19 July 2013

La jeunesse

Two paintings by Agnolo di Cosimo, Firenze, Uffizi, 1540's
One of my favorite lessons in my sociology of family course is on the changing meanings of childhood.  Some argue that children in the past centuries were essentially treated as little adults, contributing to household economies and serving as means by which to solidify family alliances.  Only later when the industrial revolution altered familial functions and roles do we see the emergence of childhood as a special stage of life. Children's ages and feelings may not have changed, but how they are viewed and presented in society has, which is another way of saying that while age may be reflected physically and psychologically, it is also social.  (The images above portray children of the Medici family as small adults.  From our contemporary view, we might guess that these children were chafing in those adult-like outfits and poses.) We also have cultural and class-based variations in our understandings of childhood;  I have learned this week that the French often call adolescence l'âge bête, which conveys the idea that humans are born uncivilized.  It is through childhood and adolescence that they are taught to curb their animal-like natures in order to become productive and upstanding members of society.  In the U.S. we currently have multiple trends, where children are pushed to become little adults and over-achievers, or are seen as capable decision-makers with whom we can reason, or are left to their own devices.  The social understandings of age continue to evolve, as meanings of childhood, of la jeunesse (youth), of young adulthood, and even middle age and old age change, due to economic conditions and changing perceptions of marriage, non-marital sexual activity, parenthood, and longer life spans.

This week I have had further affirmation of how age is a social feature but also an inner state of mind that may not always correspond to the social meaning.  For the past three weeks, I have been part of the first cours intensif de francais (French intensive language course) at the shiny new Alliance Française language school in Aix.  Alongside my Chinese, English, and Spanish classmates, I have been eagerly and diligently working my way through French subjunctives, gerunds, and transitional phrases, just like an eager-to-please first grader in the front row of her classroom.  As a small class, we are all struggling, laughing, and succeeding together, deciphering oral dialogues and correcting the order of double pronouns, pronouncing difficult words so they don't sound like vulgarities (pourtant: pronounce the r, otherwise you get a bad word), learning useful phrases for phone texting, like à + (à plus, which is short for à plus tard, see you later), and ways to describe, or envisager, our dreams for our future.  We take our coffee or tea breaks together and bavarder (chat) a bit.  It seems like we are in the same boat.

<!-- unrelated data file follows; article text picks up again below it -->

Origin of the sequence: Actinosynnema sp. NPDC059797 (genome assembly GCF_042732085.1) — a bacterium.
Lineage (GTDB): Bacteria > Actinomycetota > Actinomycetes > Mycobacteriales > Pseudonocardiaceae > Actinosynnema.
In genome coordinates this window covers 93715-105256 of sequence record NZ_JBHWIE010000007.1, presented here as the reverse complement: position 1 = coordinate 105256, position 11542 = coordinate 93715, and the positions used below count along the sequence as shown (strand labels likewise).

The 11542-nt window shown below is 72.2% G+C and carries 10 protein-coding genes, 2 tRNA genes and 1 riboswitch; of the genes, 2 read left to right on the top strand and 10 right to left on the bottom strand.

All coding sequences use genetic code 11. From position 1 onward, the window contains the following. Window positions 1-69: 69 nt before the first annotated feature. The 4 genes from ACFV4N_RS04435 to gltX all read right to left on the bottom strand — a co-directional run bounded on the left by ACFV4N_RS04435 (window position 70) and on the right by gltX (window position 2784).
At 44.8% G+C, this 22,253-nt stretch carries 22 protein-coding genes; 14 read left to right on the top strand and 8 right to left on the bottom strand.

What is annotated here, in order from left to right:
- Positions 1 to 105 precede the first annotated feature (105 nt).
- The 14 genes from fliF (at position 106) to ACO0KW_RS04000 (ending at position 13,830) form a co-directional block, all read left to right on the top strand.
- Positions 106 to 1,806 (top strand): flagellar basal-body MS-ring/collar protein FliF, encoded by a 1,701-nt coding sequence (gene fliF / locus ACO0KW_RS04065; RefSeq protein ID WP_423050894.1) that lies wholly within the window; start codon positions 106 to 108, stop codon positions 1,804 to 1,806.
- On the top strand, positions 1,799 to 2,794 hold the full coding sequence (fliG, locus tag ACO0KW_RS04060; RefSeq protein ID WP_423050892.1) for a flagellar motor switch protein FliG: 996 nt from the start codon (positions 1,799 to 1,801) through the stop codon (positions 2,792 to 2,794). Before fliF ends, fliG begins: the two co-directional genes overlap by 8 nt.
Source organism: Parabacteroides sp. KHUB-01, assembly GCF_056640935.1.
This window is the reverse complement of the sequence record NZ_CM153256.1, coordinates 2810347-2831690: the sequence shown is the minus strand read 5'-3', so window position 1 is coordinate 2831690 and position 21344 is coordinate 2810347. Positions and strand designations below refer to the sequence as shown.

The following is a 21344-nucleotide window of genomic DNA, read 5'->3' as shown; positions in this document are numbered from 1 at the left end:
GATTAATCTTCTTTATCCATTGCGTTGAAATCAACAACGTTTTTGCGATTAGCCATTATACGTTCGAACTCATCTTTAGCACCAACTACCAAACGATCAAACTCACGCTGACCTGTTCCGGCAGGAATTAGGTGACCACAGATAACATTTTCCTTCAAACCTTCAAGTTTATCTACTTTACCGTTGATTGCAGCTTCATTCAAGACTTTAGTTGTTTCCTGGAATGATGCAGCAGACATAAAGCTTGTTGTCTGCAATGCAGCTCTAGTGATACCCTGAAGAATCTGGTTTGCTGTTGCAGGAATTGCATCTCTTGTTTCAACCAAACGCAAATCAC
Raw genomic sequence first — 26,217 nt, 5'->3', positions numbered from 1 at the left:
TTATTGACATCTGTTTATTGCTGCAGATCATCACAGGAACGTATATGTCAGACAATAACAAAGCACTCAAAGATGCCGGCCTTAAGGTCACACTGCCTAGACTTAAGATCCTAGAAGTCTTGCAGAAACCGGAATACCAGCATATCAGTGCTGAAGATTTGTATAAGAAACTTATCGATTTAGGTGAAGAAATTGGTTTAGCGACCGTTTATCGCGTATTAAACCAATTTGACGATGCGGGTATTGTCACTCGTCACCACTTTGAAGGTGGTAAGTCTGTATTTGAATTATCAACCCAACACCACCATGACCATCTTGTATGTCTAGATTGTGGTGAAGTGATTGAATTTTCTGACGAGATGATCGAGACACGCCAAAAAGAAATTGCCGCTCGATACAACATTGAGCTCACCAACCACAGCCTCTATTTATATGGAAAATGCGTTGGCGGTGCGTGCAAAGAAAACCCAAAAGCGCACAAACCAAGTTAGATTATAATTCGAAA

But in fact, we are not.  One young classmate has a musical career with a traveling orchestra, while the other two are still students, embarking on post-undergraduate studies in Paris this fall and are in the midst of finding affordable apartments and figuring out bank accounts and cell phones.  I am twice the age of these students, okay...over twice the age, and I am in a completely different life stage.  Just the other day, we took turns selecting discussion questions, and I realized that I chose ones that clearly reflected my current situation as the mother of adolescents, while the students are in intimate relationships.  Learning French, and moving to a new country, yes, we have those things in common, but it is so interesting to realize that one can feel so youthful and so old en même temps!  (at the same time!)   It's not a feeling I often have, as a university and college instructor where I instruct many students the age of my current classmates.  As a temporary student myself though, I guess I feel 21 again, despite my outward appearance and my life stage.   That's what is so confounding, that one can feel much younger (or older) than one's social age.  Fortunately, my classmates don't see my social age as too much of a barrier; we might even go out for drinks next week.

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